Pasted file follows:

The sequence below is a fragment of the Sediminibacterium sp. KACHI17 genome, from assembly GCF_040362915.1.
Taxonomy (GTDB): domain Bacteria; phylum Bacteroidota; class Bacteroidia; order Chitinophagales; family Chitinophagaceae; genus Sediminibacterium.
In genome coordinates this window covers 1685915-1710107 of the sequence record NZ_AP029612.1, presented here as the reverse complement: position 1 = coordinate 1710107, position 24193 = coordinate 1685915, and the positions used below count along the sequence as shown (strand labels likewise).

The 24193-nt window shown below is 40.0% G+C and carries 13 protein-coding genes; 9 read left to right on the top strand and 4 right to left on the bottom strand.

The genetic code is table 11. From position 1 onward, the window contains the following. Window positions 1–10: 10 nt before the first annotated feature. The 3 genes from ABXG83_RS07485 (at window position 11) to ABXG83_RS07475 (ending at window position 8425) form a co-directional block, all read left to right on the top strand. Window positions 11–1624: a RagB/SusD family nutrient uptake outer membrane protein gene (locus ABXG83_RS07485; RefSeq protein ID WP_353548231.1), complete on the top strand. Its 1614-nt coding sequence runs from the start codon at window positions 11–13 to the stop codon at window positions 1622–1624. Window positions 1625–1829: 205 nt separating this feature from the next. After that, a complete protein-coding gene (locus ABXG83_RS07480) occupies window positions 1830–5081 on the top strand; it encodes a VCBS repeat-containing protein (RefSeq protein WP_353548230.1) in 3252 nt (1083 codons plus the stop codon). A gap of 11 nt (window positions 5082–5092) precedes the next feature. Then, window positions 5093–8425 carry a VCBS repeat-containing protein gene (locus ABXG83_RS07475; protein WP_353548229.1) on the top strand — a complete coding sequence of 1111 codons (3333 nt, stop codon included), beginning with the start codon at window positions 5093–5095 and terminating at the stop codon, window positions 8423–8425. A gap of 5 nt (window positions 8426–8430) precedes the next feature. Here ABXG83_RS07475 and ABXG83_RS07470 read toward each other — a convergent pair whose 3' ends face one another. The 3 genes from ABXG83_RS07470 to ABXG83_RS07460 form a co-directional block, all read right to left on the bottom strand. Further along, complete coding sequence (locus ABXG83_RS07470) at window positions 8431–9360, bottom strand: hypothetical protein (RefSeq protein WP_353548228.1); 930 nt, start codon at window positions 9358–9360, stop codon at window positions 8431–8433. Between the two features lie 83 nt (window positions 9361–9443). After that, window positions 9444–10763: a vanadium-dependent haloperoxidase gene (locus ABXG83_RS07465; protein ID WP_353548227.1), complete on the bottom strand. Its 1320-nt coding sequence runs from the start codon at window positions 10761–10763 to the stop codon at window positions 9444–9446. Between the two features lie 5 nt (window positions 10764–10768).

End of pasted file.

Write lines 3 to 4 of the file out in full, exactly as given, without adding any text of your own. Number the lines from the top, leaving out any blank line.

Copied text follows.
In genome coordinates this window covers 1685915-1710107 of the sequence record NZ_AP029612.1, presented here as the reverse complement: position 1 = coordinate 1710107, position 24193 = coordinate 1685915, and the positions used below count along the sequence as shown (strand labels likewise).

The 24193-nt window shown below is 40.0% G+C and carries 13 protein-coding genes; 9 read left to right on the top strand and 4 right to left on the bottom strand.